MIAMI — U.S. authorities intercepted a submarinelike craft carrying roughly $180 million of cocaine off the Caribbean coast of Honduras, the Coast Guard said Monday.
Semisubmersible vessels are regularly used to smuggle drugs along Central America's Pacific Coast. U.S. and Honduran authorities said last week's seizure was the first time they had intercepted one of the vessels in Caribbean waters.
With help from a U.S. Customs and Border Protection airplane on patrol, the Coast Guard cutter Seneca found the self-propelled sub on July 13 off Honduras' sparsely populated province of Gracias a Dios, near the Nicaraguan border.
The fiberglass craft sank during the interdiction, though U.S. authorities were able to detain its five-member crew and recover some of the drugs on board, Coast Guard officials in Miami said.
The Coast Guard, FBI dive teams and the Honduran navy made multiple searches for the sunken sub, until the crew of the Coast Guard cutter Oak found it July 26, the Coast Guard said.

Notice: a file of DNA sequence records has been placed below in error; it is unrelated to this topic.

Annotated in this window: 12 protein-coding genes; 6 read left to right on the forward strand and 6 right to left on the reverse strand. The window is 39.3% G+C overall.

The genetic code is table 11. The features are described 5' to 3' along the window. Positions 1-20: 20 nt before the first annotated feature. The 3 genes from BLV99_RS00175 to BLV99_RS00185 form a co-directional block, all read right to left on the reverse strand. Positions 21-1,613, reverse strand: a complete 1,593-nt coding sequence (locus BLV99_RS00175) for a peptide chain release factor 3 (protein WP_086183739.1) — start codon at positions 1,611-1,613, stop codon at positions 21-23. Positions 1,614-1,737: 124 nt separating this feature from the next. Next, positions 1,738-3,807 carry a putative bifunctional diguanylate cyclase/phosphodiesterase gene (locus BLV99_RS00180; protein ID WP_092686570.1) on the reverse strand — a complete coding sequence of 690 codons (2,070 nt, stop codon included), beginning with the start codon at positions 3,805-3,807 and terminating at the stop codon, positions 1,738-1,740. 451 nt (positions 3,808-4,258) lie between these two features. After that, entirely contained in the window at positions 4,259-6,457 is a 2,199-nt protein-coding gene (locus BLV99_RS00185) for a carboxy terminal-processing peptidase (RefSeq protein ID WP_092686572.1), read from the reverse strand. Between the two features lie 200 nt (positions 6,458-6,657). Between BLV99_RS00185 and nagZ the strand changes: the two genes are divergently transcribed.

An FBI dive team recovered nearly 22,000 pounds of cocaine worth roughly $180 million from the sub, the Coast Guard said.
The drugs and the sub's crew will be turned over to U.S. law enforcement. The case remains under investigation.
Semisubmersible crafts, which partly remain above the surface of the water, are typically built in Colombia and are less than 100 feet in length, U.S. officials said. The vessels can carry four or five crew members and travel distances up to 5,000 miles. They are designed to rapidly sink when detected to make it difficult for law enforcement to recover the drugs aboard.